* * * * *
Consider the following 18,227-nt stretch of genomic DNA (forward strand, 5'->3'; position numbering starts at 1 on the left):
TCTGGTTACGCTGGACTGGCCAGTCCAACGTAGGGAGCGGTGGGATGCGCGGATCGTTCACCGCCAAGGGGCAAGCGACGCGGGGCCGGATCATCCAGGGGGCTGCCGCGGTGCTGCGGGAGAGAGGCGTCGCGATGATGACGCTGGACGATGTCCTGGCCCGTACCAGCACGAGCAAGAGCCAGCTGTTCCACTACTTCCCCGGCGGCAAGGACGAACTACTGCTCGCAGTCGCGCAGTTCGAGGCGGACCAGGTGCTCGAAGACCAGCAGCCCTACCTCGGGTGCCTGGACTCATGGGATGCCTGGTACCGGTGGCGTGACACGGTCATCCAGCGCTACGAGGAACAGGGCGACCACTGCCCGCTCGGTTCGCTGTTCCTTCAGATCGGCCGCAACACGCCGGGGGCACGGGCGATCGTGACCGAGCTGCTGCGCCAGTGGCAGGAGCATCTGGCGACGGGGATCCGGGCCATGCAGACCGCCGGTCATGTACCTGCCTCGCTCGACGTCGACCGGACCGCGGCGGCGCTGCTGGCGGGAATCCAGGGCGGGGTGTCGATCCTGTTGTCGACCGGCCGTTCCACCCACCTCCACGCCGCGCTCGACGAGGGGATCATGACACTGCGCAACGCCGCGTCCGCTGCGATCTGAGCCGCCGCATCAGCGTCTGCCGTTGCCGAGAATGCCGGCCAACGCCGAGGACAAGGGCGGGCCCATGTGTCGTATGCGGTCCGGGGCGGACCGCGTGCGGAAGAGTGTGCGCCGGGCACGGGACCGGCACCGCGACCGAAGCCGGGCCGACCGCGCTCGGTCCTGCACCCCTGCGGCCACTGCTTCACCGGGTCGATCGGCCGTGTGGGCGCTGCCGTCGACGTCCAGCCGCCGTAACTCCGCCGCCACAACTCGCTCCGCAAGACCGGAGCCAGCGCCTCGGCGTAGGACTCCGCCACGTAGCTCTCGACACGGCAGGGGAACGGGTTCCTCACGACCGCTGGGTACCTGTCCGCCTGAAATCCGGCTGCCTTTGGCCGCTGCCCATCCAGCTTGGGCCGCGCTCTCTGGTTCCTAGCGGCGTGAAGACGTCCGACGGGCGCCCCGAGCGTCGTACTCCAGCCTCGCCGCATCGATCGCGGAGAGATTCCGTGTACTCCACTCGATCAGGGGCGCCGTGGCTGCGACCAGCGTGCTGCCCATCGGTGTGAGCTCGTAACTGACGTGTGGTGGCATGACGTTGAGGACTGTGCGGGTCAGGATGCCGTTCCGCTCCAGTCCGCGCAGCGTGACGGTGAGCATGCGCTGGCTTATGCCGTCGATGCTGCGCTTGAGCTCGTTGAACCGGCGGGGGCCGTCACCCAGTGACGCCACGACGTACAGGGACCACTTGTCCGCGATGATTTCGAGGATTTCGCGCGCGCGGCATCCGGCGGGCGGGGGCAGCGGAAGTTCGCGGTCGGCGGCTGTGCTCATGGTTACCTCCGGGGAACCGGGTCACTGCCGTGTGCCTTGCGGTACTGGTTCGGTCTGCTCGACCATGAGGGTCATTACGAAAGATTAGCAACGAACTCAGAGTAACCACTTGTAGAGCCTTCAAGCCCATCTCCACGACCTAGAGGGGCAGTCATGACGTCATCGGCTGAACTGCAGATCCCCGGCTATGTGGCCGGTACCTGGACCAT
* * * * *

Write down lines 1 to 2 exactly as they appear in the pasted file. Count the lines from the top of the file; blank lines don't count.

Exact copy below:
Consider the following 18,227-nt stretch of genomic DNA (forward strand, 5'->3'; position numbering starts at 1 on the left):
TCTGGTTACGCTGGACTGGCCAGTCCAACGTAGGGAGCGGTGGGATGCGCGGATCGTTCACCGCCAAGGGGCAAGCGACGCGGGGCCGGATCATCCAGGGGGCTGCCGCGGTGCTGCGGGAGAGAGGCGTCGCGATGATGACGCTGGACGATGTCCTGGCCCGTACCAGCACGAGCAAGAGCCAGCTGTTCCACTACTTCCCCGGCGGCAAGGACGAACTACTGCTCGCAGTCGCGCAGTTCGAGGCGGACCAGGTGCTCGAAGACCAGCAGCCCTACCTCGGGTGCCTGGACTCATGGGATGCCTGGTACCGGTGGCGTGACACGGTCATCCAGCGCTACGAGGAACAGGGCGACCACTGCCCGCTCGGTTCGCTGTTCCTTCAGATCGGCCGCAACACGCCGGGGGCACGGGCGATCGTGACCGAGCTGCTGCGCCAGTGGCAGGAGCATCTGGCGACGGGGATCCGGGCCATGCAGACCGCCGGTCATGTACCTGCCTCGCTCGACGTCGACCGGACCGCGGCGGCGCTGCTGGCGGGAATCCAGGGCGGGGTGTCGATCCTGTTGTCGACCGGCCGTTCCACCCACCTCCACGCCGCGCTCGACGAGGGGATCATGACACTGCGCAACGCCGCGTCCGCTGCGATCTGAGCCGCCGCATCAGCGTCTGCCGTTGCCGAGAATGCCGGCCAACGCCGAGGACAAGGGCGGGCCCATGTGTCGTATGCGGTCCGGGGCGGACCGCGTGCGGAAGAGTGTGCGCCGGGCACGGGACCGGCACCGCGACCGAAGCCGGGCCGACCGCGCTCGGTCCTGCACCCCTGCGGCCACTGCTTCACCGGGTCGATCGGCCGTGTGGGCGCTGCCGTCGACGTCCAGCCGCCGTAACTCCGCCGCCACAACTCGCTCCGCAAGACCGGAGCCAGCGCCTCGGCGTAGGACTCCGCCACGTAGCTCTCGACACGGCAGGGGAACGGGTTCCTCACGACCGCTGGGTACCTGTCCGCCTGAAATCCGGCTGCCTTTGGCCGCTGCCCATCCAGCTTGGGCCGCGCTCTCTGGTTCCTAGCGGCGTGAAGACGTCCGACGGGCGCCCCGAGCGTCGTACTCCAGCCTCGCCGCATCGATCGCGGAGAGATTCCGTGTACTCCACTCGATCAGGGGCGCCGTGGCTGCGACCAGCGTGCTGCCCATCGGTGTGAGCTCGTAACTGACGTGTGGTGGCATGACGTTGAGGACTGTGCGGGTCAGGATGCCGTTCCGCTCCAGTCCGCGCAGCGTGACGGTGAGCATGCGCTGGCTTATGCCGTCGATGCTGCGCTTGAGCTCGTTGAACCGGCGGGGGCCGTCACCCAGTGACGCCACGACGTACAGGGACCACTTGTCCGCGATGATTTCGAGGATTTCGCGCGCGCGGCATCCGGCGGGCGGGGGCAGCGGAAGTTCGCGGTCGGCGGCTGTGCTCATGGTTACCTCCGGGGAACCGGGTCACTGCCGTGTGCCTTGCGGTACTGGTTCGGTCTGCTCGACCATGAGGGTCATTACGAAAGATTAGCAACGAACTCAGAGTAACCACTTGTAGAGCCTTCAAGCCCATCTCCACGACCTAGAGGGGCAGTCATGACGTCATCGGCTGAACTGCAGATCCCCGGCTATGTGGCCGGTACCTGGACCAT